Whether you’re managing, growing, or just starting a business in New Jersey, you’ll likely need to seek outside business funding to help you meet your goals. One place to turn to: the state of New Jersey itself. Some of the best New Jersey small business loans are offered through state-sponsored loan programs, which are intended to help stimulate, revitalize, or maintain economic development in the Garden State.
Beyond offering small business loans, the state also offers programs that provide business owners with the mentorship, assistance, and guidance, both in identifying and securing financing opportunities and other aspects of running and growing a business. We’ll walk you through all those resources, up ahead.
Most of New Jersey’s state-administered funding opportunities are available through the New Jersey Economic Development Authority (NJEDA), though the state has also recently made emergency funding assistance available for businesses that have been affected by the COVID-19 pandemic. Beyond that, some of the best loan programs for New Jersey business owners are federally funded loans (which you’ll access through your local bank; more on that later).
Ahead, we’ll show you four of the best New Jersey small business loans and funding programs.
When in doubt, head for the New Jersey Economic Development Authority (NJEDA): “the state’s principal agency for driving growth.” The agency offers several loan programs for New Jersey-based small and midsize businesses, both through direct loans and partnerships with bank lenders. To give you a better sense of the types of loans NJEDA can offer small businesses in New Jersey, here’s some more information about just three of their 11 loan and funding programs:
This loan program provides low-cost financing for NJ businesses either directly through the NJEDA, or through one of their premier partner lenders. Loan funds can be used on fixed assets or as general working capital. Offered directly through NJEDA, the agency can offer up to $500,000 for fixed assets or $250,000 for working capital. If funds are offered through a participating lender, the NJEDA can guarantee loans up to 50%.
The NJEDA Small Business Fund is designed for eligible minority-owned businesses and nonprofits that have been unable to secure funding from a traditional bank lender. These loan funds are also intended either to purchase fixed assets or for use as working capital, and loan amounts reach up to $500,000. A major bonus with this loan program is that it offers an expedited approval process, so approved businesses can have access to their loan funds pretty quickly.
In this program, the NJEDA provides direct loans of up to $2 million for fixed assets or $750,000 for working capital, with longer repayment terms than usual.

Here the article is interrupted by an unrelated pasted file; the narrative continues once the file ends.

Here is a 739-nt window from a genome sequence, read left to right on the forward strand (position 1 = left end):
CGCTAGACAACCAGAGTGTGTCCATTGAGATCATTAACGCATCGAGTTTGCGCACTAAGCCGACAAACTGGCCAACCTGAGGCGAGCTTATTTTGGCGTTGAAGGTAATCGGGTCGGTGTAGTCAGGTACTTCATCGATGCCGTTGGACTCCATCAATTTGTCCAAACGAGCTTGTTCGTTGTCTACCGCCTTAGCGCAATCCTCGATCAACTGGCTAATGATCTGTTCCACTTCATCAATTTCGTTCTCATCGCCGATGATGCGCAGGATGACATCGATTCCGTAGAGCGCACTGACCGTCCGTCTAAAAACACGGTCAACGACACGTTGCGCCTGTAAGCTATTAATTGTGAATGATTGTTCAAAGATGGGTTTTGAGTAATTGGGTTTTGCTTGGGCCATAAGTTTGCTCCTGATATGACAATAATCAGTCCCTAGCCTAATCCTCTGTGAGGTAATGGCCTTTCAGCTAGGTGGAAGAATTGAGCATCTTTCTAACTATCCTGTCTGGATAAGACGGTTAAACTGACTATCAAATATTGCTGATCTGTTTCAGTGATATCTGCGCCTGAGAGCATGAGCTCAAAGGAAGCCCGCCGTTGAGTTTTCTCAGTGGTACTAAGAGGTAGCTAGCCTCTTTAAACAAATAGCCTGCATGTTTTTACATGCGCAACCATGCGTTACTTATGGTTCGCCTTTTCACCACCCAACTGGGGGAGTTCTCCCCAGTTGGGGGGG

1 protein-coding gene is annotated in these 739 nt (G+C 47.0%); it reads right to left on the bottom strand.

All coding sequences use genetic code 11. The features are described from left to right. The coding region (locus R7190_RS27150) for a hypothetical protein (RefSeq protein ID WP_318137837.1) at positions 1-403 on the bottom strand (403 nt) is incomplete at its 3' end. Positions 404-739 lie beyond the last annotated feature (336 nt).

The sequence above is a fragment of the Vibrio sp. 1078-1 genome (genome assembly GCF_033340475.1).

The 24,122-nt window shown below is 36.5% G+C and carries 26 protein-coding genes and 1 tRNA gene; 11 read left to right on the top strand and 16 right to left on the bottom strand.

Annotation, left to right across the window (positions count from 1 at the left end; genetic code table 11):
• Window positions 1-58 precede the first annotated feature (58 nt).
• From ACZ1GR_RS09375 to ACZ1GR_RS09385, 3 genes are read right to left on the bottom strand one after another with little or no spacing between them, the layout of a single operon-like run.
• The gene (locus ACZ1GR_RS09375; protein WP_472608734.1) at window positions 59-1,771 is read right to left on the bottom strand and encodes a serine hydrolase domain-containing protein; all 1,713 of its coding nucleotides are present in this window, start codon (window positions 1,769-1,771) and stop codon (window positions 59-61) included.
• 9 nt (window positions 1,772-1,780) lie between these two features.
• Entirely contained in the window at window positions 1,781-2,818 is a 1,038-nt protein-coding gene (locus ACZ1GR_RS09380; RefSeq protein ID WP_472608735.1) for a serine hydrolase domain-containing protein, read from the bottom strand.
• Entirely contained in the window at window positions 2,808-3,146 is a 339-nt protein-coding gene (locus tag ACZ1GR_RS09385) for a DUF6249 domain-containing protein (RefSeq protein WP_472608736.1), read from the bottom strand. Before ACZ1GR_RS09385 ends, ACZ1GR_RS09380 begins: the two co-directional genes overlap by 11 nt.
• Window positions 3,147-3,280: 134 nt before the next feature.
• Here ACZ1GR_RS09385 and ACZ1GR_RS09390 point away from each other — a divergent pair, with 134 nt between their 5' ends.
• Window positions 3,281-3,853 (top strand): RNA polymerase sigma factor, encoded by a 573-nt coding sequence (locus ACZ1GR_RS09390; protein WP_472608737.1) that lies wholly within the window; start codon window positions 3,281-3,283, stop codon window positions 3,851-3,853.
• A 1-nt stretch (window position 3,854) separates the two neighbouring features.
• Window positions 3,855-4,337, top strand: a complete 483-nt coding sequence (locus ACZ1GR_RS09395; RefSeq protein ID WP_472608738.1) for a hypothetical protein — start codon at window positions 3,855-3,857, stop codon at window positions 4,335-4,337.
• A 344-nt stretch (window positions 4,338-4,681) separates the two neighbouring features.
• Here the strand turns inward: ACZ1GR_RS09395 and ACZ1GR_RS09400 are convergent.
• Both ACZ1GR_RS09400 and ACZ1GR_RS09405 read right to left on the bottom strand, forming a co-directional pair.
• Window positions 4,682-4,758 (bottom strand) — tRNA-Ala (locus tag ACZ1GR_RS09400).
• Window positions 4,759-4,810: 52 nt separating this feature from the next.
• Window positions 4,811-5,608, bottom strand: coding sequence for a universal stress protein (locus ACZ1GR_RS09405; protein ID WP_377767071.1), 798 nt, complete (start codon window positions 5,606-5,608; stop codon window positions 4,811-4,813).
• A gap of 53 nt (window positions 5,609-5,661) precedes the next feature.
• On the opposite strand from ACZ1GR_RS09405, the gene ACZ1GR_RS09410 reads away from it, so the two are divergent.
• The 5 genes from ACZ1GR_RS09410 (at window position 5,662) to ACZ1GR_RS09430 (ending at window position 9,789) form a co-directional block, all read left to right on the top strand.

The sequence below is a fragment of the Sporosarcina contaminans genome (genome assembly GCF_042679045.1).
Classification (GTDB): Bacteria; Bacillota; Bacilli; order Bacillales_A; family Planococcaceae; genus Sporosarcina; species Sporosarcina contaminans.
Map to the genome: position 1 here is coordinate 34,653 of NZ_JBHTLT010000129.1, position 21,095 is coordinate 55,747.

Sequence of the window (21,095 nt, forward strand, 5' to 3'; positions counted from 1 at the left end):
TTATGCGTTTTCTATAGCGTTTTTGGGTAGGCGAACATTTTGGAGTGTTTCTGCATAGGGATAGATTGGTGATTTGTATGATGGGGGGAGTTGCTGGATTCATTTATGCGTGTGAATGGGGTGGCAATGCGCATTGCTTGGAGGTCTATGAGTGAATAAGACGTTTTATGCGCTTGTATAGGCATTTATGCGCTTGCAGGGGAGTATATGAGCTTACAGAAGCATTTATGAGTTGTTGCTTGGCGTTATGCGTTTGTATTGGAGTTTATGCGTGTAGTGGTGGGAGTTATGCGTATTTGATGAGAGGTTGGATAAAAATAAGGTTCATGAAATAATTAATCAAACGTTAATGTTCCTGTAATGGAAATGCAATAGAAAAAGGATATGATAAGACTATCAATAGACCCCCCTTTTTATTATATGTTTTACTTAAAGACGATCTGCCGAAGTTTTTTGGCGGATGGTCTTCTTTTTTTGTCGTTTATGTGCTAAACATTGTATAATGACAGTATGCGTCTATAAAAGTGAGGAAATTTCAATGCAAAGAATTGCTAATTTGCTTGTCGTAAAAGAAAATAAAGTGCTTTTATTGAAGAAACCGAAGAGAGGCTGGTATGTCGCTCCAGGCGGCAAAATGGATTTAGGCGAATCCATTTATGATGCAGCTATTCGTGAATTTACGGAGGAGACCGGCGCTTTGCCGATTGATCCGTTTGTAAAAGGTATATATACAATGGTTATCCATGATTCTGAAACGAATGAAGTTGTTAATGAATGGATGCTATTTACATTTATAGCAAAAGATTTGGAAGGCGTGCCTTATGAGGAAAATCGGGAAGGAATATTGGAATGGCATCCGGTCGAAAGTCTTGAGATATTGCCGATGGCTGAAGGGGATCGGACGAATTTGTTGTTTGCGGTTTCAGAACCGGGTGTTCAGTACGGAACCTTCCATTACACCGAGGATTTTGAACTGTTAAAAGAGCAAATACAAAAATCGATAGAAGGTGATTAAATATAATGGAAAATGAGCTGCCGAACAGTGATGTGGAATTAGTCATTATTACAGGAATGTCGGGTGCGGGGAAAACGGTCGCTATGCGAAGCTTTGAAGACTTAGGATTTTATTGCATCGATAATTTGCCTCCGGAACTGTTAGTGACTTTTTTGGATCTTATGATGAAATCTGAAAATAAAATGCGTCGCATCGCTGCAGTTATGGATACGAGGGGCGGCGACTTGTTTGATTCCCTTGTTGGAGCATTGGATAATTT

For more information about eligibility requirements and how to apply, check out their website.
While SBA loans aren’t specific to New Jersey, their low interest rates, long repayment terms, and various loan programs designed for virtually every type of small business make them some of the absolute best loans a U.S.-based small business can get.
In other words, eligible business owners in New Jersey should absolutely apply for these government-backed loans. The best way to determine which SBA loan program is right for you, your eligibility requirements, and how to apply, is by contacting your bank (if they’re an SBA-approved lender). Alternatively, you can approach one of New Jersey’s top SBA lenders, according to the SBA New Jersey District Office’s most recent loan volume report: TD Bank, M&T, and Wells Fargo are the top three SBA lenders.
If you live in or around Jersey City, check out the Jersey City Economic Development Corporation (JCEDC), a private nonprofit dedicated to stimulating economic growth in the city by providing financial assistance and counseling for local businesses.
JCEDC acts as an intermediary lender to issue SBA Community Advantage loans, a pilot loan program that intends to “meet the credit, management, and technical assistance needs of small businesses in underserved markets,” according to the SBA (in other words, it’s particularly ideal for newer businesses operating in underfunded areas). Practically speaking, SBA Community Advantage loans work similarly to SBA 7(a) loans (in fact, they fall under the 7(a) loan umbrella), so uses for loan funds are flexible—hiring staff, purchasing inventory or equipment, refinancing, you name it. Loan funds range from $25,000 to $250,000, and terms last anywhere from five to 10 years.